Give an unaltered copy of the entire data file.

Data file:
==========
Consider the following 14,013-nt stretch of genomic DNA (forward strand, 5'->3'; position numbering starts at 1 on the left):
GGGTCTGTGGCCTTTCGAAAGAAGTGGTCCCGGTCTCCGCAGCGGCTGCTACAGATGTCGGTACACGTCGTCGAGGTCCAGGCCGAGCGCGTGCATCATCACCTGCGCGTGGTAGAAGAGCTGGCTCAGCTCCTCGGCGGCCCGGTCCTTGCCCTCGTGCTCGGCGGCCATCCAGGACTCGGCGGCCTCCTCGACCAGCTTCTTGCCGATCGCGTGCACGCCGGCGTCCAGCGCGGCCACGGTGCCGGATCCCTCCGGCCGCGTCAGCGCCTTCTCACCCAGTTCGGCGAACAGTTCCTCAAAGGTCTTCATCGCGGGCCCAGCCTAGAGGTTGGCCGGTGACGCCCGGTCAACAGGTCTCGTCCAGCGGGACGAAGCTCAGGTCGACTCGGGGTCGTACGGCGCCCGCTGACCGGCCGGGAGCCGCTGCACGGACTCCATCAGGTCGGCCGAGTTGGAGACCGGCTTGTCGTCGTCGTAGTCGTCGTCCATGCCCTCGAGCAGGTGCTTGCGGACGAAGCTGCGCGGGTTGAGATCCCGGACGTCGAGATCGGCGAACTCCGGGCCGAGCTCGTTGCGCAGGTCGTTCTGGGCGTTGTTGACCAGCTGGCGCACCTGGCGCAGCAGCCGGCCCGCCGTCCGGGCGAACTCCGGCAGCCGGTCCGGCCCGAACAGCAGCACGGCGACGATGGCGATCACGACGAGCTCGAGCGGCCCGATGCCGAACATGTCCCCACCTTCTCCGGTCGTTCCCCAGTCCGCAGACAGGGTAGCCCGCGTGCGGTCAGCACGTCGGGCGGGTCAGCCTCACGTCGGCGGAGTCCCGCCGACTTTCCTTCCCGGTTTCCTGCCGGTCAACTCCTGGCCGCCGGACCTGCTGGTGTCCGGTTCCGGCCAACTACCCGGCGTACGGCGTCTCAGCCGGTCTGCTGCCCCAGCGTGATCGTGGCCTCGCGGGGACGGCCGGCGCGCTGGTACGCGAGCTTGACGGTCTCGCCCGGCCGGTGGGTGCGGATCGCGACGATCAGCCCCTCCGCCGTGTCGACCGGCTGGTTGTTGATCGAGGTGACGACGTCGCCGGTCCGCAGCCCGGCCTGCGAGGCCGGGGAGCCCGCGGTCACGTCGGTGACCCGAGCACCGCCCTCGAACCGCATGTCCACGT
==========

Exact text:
Consider the following 14,013-nt stretch of genomic DNA (forward strand, 5'->3'; position numbering starts at 1 on the left):
GGGTCTGTGGCCTTTCGAAAGAAGTGGTCCCGGTCTCCGCAGCGGCTGCTACAGATGTCGGTACACGTCGTCGAGGTCCAGGCCGAGCGCGTGCATCATCACCTGCGCGTGGTAGAAGAGCTGGCTCAGCTCCTCGGCGGCCCGGTCCTTGCCCTCGTGCTCGGCGGCCATCCAGGACTCGGCGGCCTCCTCGACCAGCTTCTTGCCGATCGCGTGCACGCCGGCGTCCAGCGCGGCCACGGTGCCGGATCCCTCCGGCCGCGTCAGCGCCTTCTCACCCAGTTCGGCGAACAGTTCCTCAAAGGTCTTCATCGCGGGCCCAGCCTAGAGGTTGGCCGGTGACGCCCGGTCAACAGGTCTCGTCCAGCGGGACGAAGCTCAGGTCGACTCGGGGTCGTACGGCGCCCGCTGACCGGCCGGGAGCCGCTGCACGGACTCCATCAGGTCGGCCGAGTTGGAGACCGGCTTGTCGTCGTCGTAGTCGTCGTCCATGCCCTCGAGCAGGTGCTTGCGGACGAAGCTGCGCGGGTTGAGATCCCGGACGTCGAGATCGGCGAACTCCGGGCCGAGCTCGTTGCGCAGGTCGTTCTGGGCGTTGTTGACCAGCTGGCGCACCTGGCGCAGCAGCCGGCCCGCCGTCCGGGCGAACTCCGGCAGCCGGTCCGGCCCGAACAGCAGCACGGCGACGATGGCGATCACGACGAGCTCGAGCGGCCCGATGCCGAACATGTCCCCACCTTCTCCGGTCGTTCCCCAGTCCGCAGACAGGGTAGCCCGCGTGCGGTCAGCACGTCGGGCGGGTCAGCCTCACGTCGGCGGAGTCCCGCCGACTTTCCTTCCCGGTTTCCTGCCGGTCAACTCCTGGCCGCCGGACCTGCTGGTGTCCGGTTCCGGCCAACTACCCGGCGTACGGCGTCTCAGCCGGTCTGCTGCCCCAGCGTGATCGTGGCCTCGCGGGGACGGCCGGCGCGCTGGTACGCGAGCTTGACGGTCTCGCCCGGCCGGTGGGTGCGGATCGCGACGATCAGCCCCTCCGCCGTGTCGACCGGCTGGTTGTTGATCGAGGTGACGACGTCGCCGGTCCGCAGCCCGGCCTGCGAGGCCGGGGAGCCCGCGGTCACGTCGGTGACCCGAGCACCGCCCTCGAACCGCATGTCCACGT